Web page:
My very favorite Jewish holiday tradition, bar non, is the mitzvah of mishloach manot – preparing and delivering gifts of homemade goodies to friends and neighbors on Purim day.
This is a mitzvah which embodies so much of why Judaism is meaningful to me and why I’m sharing it with my daughters. First of all, I love to prepare food for others. Because I’m married to a man who once told me he would rather “take a food-pill” than eat dinner, I don’t get a lot of satisfaction from cooking for him. But, I’m actually a good cook and baker, and I love when I can use that talent to bring joy to someone (and, yes, get a few compliments.)
I model for my daughters that food is a way to care for others in times of need. We sign up regularly (though not frequently enough) to prepare meals for new moms, members of the community who are undergoing medical treatment, and the homeless shelter.
Second of all, making hamentashen is a way to connect to my ancestors. Often, my mom schedules a visit all the way from Baltimore to help us bake, and we always, ALWAYS, make my great-grandmother’s recipe.
Third of all, making mishloach manot gives me a chance to teach my children about some of my consumer values, which I believe are in keeping with the Jewish value of caring for creation.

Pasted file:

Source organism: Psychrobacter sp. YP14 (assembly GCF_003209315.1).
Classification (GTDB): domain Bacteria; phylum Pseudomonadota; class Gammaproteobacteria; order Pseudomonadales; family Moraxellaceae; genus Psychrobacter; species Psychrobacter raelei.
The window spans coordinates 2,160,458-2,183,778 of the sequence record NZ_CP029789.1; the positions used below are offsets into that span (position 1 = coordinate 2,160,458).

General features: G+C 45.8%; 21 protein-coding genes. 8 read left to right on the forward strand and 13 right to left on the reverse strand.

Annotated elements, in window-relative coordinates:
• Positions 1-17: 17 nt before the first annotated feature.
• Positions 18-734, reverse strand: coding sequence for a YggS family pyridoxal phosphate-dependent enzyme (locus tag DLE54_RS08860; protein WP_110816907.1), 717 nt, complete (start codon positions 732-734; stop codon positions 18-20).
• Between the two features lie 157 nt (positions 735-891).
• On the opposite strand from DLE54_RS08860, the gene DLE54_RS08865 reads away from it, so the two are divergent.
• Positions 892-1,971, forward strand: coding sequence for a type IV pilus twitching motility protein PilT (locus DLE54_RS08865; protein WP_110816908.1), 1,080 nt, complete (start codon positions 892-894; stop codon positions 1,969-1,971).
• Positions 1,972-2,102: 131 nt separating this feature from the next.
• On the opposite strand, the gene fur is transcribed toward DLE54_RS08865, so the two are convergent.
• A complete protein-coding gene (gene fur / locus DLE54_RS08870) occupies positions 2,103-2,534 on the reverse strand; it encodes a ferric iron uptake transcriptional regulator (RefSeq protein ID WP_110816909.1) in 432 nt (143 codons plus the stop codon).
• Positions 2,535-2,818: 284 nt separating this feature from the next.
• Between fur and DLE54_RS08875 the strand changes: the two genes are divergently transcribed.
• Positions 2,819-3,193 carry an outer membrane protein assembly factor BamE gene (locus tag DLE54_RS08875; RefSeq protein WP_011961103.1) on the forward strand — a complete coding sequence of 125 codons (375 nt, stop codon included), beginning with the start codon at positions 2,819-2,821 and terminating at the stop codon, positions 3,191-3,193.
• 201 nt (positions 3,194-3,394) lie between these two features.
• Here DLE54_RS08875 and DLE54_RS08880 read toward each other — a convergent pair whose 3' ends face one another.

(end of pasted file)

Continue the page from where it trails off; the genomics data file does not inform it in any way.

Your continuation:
I’m not a crafty-mama. But, on Purim, I do get a kick out of making interesting, recycled or reusable containers with my daughters for our Purim baskets. In the past we’ve decorated old cereal boxes and made tissue-paper bowls (you can read my post about this from last year, complete with pictures and directions.) I model for them that when we give gifts to others, or celebrate for ourselves, we don’t need to spend a lot of money, nor do we need to go to the dollar store and buy a lot of cheap crap. We can make something beautiful AND avoid adding to the waste stream.
This year, my fantasy is to make edible mishloach manot baskets. Last year, the Bible Belt Balabusta came up with preztel dough baskets. I’ve got two other recipes in mind.
Here are some edible cookie baskets someone made for Christmas, and here are some rice-crispy treat baskets someone else made for Easter. (If we make those, I’m going to omit the handle, and use smitten kitchen’s recipe for salted brown-butter rice crispy treats.) See, mishloach manot are even a chance to teach my kids about other religions!
My daughters recently came up with a new tradition that I wanted to share. They have become the neighborhood cookie fairies. Every time we try a new recipe from the cookbook Martha Stewart Cookies, which we bought Zoe for Hanukkah, we choose a few families to deliver a surprise gift of cookies to. I’m not sure who came up with the name “cookie fairies”, but it’s stuck. Since we aren’t traditionally shomer shabbat, we often bake cookies on shabbat and after havdallah go out on our fairy mission. Here they are last night with two packages of snickerdoodles.